Today, Boscobel is considered to be one of the nation's leading historic house museums. It features an important collection of decorative arts from the Federal period with high-style furniture by Duncan Phyfe and other recognized New York cabinetmakers of the day. Many of States Dyckman's original purchases of English china, silver, glass and part of his library have also survived and are on exhibit in the mansion.

I was so fortunate to be given a tour by the acting curator Judith Pavelock, she was generous with her time and I was enthralled with the amazing history of this beautiful house.

Bosobel is, as all historic house museums, a challenge to fund and operate, from what I experienced, the Dyckeman’s would be so pleased with the stewardship of the staff. I urge you to visit and support this American treasure, it is so worth the effort and if you are a student American Decorative Arts it is a must.

much of the above text was taken from a history written by Charles T. Lyle.

Tuesday, April 6, 2010

A kitchen full of memories

“A the symbolic center of the home, the kitchen gives meaning to family life. It is a place where parents nurture their children, families gather at breakfast and dinner, share chores, and discuss the world outside. Women especially see it as the space that connects them to past generations.”

“America’s Kitchen”, Nancy Carlisle and Melinda Talbot Nasrdinov

I visit many historic homes and museums and most of them have restored kitchens set up as they would have been, depicting whatever period and station in life of the family represented. As I look over the exhibit I often think about who the family was that lived in this house, what were they concerned with, how old and how many were their children, did they even have any children? What stories would they tell to us if we had the ability to hear the conversations around that kitchen table.

I think I feel this so personally because of my own history of growing up in two historic houses with great kitchens that were the center of life for our large family.

So many of our memories are centered in the kitchen---coming together to celebrate or simply being together around a convivial meal is the stuff that gets us through tough times. All families have their own styles, but the kitchen is where most family traditions begin. Whether it is a favorite requested meal your mom made for you on your birthday or when you get home after a really bad day the crockpot is there on the counter holding something ready for dinner---you hold on to the traditions that worked personally for you, and discard the rest.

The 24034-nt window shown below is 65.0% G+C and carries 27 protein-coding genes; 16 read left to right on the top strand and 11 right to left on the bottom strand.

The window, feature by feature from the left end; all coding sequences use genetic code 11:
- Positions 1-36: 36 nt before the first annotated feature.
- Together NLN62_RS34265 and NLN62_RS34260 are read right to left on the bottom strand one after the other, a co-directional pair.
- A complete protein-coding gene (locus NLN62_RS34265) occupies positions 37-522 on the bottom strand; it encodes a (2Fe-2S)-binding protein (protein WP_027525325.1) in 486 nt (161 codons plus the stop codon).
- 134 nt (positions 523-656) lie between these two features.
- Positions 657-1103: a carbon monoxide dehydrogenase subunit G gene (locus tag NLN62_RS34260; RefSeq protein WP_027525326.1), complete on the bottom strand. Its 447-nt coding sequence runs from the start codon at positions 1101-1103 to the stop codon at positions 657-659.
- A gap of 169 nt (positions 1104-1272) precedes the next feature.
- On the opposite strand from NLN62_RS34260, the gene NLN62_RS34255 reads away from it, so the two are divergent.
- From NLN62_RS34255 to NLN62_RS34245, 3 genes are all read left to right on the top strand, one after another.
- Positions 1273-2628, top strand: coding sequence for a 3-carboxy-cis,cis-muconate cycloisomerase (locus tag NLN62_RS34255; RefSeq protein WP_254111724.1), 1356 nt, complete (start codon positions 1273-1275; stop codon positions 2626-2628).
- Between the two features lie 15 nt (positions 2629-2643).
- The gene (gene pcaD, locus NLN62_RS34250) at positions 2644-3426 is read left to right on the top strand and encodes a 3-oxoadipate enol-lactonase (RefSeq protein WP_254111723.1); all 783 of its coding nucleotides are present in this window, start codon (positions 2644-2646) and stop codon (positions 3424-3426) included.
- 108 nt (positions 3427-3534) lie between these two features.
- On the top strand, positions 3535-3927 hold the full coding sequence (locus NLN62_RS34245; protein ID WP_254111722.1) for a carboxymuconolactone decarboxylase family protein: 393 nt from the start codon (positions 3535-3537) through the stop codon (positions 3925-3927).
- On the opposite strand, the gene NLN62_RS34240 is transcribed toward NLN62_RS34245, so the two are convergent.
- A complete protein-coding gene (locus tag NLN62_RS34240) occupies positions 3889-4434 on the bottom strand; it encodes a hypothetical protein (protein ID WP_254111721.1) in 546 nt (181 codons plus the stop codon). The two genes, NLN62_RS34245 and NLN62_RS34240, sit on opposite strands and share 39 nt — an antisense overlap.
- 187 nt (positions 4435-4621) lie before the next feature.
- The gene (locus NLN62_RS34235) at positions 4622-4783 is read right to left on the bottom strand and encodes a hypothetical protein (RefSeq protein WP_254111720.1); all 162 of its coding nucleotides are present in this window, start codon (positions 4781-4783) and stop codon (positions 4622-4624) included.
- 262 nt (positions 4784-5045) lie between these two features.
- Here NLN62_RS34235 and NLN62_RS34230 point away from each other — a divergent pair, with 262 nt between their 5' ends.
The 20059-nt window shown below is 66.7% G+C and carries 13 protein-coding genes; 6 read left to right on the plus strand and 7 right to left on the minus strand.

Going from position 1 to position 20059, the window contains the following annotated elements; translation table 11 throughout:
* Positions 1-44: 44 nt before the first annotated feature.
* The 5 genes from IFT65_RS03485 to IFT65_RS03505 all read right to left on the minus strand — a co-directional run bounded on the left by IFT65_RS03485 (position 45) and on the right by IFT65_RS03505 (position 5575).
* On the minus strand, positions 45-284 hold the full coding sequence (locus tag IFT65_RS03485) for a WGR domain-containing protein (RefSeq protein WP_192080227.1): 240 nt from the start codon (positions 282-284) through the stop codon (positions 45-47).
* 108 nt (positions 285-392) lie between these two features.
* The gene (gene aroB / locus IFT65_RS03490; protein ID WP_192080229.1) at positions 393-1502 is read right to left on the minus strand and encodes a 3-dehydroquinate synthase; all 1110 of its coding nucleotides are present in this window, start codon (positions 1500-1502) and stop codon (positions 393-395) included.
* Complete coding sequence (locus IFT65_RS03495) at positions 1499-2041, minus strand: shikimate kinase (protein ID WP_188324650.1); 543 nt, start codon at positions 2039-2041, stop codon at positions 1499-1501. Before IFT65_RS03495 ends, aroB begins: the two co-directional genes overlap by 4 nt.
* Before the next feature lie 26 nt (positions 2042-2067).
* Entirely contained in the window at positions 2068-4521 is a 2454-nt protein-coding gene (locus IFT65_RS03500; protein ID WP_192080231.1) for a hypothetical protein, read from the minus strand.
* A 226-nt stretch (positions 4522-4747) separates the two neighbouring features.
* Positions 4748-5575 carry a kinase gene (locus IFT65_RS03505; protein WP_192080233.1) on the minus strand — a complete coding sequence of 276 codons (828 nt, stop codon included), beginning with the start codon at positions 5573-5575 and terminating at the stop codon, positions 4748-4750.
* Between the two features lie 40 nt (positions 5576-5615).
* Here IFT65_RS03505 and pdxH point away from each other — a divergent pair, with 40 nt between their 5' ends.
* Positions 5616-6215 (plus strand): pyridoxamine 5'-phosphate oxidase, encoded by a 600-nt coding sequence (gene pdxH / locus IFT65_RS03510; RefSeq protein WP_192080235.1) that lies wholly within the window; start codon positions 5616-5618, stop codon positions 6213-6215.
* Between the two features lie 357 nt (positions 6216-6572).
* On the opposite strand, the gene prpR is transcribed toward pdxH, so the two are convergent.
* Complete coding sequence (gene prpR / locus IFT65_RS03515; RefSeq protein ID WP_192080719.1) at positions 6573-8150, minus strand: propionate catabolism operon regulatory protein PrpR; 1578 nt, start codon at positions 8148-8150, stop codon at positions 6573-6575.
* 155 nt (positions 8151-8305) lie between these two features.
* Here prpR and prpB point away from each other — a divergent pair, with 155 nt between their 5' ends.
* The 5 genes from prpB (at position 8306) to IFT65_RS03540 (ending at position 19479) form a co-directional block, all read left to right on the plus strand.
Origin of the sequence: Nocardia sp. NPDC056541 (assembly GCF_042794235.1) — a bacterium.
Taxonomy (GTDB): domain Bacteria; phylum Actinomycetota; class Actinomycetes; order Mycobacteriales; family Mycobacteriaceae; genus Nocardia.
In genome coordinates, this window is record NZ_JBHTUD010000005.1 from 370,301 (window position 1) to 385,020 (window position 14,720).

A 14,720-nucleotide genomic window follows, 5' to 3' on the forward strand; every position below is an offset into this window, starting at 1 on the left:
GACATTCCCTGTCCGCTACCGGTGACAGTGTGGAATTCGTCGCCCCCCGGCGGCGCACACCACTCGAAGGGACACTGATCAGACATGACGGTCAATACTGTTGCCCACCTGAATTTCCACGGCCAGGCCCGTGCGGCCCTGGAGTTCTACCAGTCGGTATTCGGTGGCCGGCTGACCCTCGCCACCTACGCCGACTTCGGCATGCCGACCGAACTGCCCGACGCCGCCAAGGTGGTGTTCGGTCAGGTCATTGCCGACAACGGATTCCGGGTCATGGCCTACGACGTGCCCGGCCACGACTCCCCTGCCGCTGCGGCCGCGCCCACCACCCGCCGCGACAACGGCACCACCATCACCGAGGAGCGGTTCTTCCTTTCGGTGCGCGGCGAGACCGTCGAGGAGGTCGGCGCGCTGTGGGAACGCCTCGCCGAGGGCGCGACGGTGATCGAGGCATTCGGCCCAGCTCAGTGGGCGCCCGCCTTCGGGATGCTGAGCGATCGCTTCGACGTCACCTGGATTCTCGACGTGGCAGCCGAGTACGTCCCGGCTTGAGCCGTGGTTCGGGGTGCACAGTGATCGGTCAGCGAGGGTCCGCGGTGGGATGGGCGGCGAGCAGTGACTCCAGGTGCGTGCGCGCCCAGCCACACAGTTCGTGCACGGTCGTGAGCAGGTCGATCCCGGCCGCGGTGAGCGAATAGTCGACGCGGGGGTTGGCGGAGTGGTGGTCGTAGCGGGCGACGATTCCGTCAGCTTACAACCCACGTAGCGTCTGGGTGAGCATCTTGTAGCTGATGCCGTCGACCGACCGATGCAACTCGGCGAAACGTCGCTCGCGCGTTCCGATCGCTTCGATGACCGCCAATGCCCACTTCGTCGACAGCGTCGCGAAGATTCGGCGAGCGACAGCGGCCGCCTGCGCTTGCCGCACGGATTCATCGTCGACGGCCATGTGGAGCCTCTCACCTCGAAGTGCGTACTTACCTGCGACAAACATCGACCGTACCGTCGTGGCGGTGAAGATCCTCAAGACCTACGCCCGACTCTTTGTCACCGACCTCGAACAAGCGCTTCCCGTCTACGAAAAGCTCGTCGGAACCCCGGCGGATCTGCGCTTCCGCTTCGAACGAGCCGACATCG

I am from a family that does EVERYTHING around food. We use it to celebrate and comfort. Coming from a large family of seven, I think that because our mother had to come up with inexpensive, hearty meals that fed five children with leftovers my mother (we called her “Moo”) would cook with an eye toward something that we would eat with the least amount of fuss. It also would have to be reincarnated into something that could stretch to another meal or lunch for us. We lived in a very old (1780) house that had a huge hearth, and though it could probably still be used for a fire, had an electric range placed inside.

My earliest memories are seeing my mother stir something on the stove with another baby on her hip and no doubt one underfoot. Even at the age of 38 she had very gray hair, which she wore in a bun at the nape of her neck. Being a poor professor’s wife gave her nothing to spend on glamour, yet I don’t remember that she looked anything but beautiful as she bustled about our small house cleaning, doing the wash in the FREEZING root cellar with a wringer washer, or hanging the sheets out on the line. To this day, sheets that are devoid of the scents of added softeners ---that just have the scent of the clean air are sooo sweet, and I much prefer them even though they are “scratchy.”

We had simple celebrations and our birthdays were centered on my parents putting penny candy in a brown bag and hanging it from the branches of our apple tree. We screeched and yelled in excitement as the birthday boy or girl got the first crack at the swinging bag with a cutoff broom stick.

Even when my father was lost in a car accident in the early ‘70s, the atmosphere about the large house (we moved to a very large house in Shepherdstown eight years earlier) was still much like a party instead of a wake. My dad had a great sense of humor and was very witty and the house murmured that day with his friends and students retelling many stories about him. The dining room had many beautiful stained glass windows, and I remember the look of the sun shining through them onto the large dining table gleaming with all the dishes the neighbors brought---all given in love and kindness in the tradition I grew up with.